We could be talking about bridges, or seawalls or even the lakes, streams, and parks that we already have. Less regulation leads to more opportunity for abuse. Which is better, a classroom where the teacher walks up and down the aisles during a test or a classroom where the teacher goes to the teacher’s lounge during the test. The first case may result in lower scores than the second may and the teacher might receive acclamations for the students higher test scores. But the results are likely not to reflect the situation accurately.

Similarly lack of government regulations are likely to result in an appearance of safety when the truth is much further from the appearance.

So, then we have our situation in Iraq. Why would reasonable people be willing to ship boat loads of money to a far away country in the middle of nowhere to create a new infrastructure when these same people are not willing to spend anywhere near the same amount of money on fixing the infrastructure of our country? It can only be because these people don’t worry about spending someone else’s money to fix their own problems. They want a source of oil that will take them into the future. And, a friendly cooperative capitalistic country in the Middle East is bound to give them what they want. And, like Utah and Minnesota the government regulations seemed to get in the way of progress, so they were ignored in favor of a gut feeling. It was a risk that George W Bush was willing to make. The risk wasn’t measured or evaluated and when failure came the responsibility wasn’t accepted.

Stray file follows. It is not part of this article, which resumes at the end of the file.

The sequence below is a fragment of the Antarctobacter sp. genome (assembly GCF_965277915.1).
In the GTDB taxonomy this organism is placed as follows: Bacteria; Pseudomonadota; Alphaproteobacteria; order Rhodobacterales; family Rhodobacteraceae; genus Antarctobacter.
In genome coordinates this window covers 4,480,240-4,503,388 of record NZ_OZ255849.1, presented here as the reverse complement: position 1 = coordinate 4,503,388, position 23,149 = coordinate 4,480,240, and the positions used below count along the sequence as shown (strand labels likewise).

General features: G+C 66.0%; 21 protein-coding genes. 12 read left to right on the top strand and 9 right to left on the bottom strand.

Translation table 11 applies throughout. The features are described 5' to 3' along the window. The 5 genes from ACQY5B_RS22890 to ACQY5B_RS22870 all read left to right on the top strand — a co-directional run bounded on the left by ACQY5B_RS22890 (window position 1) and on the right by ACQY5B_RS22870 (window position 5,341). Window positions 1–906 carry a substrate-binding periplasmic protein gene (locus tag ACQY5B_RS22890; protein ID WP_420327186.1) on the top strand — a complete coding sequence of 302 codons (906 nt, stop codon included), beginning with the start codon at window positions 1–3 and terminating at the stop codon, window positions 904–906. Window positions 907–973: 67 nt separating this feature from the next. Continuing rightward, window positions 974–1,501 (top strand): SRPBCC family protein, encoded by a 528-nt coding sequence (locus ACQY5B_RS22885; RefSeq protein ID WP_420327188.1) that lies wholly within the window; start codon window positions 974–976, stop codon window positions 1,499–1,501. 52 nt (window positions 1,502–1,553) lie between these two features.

In fact, Robert E. Murray doesn’t want to take responsibility either. The collapse of the mine was so powerful that the event was recorded on seismic instruments. Scientists who have analyzed the data have told us that the seismic event recorded was the collapse of the mine. But, Robert E. Murray found a scientist that was willing to say that an earthquake could have caused the collapse. And, Robert E. Murray is willing to tell the world that the earthquake and “aftershocks” have caused the collapse of the mine. Of course this takes away all responsibility from the possibility that he might have allowed the mine to operate with few safety precautions. (If Robert E. Murray practiced what he preached.)

From looking at these events it seems to be clear that the Party of “less government” has taken the risk and is beginning to lose. In the short term “less government” depends on the governments that built that infrastructure before they came along. But, after the infrastructure begins to wear out the lack of upkeep begins to pay off and the risks begin to result in loss of life and loss of money. Maybe the people will begin to realize that less government now results in either a poor infrastructure later, or much more spending to repair and rebuild what has failed.

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Don’t forget what Stephen Colbert said, “Reality has a well-known liberal bias.”

Cross Posted @ Bring It On, tblog, Blogger and BlogSpirit

Reflection


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One Response to “Utah, Minnesota and Iraq”

  1. this is one area where china is far ahead of us. what did they do to the head of their food and drug administration several weeks ago?

    QUIZ: how many mine operators would have to executed before mine safety would be paid attention too? ANSWER: a lot less than the number of working people who are being killed in our mines today.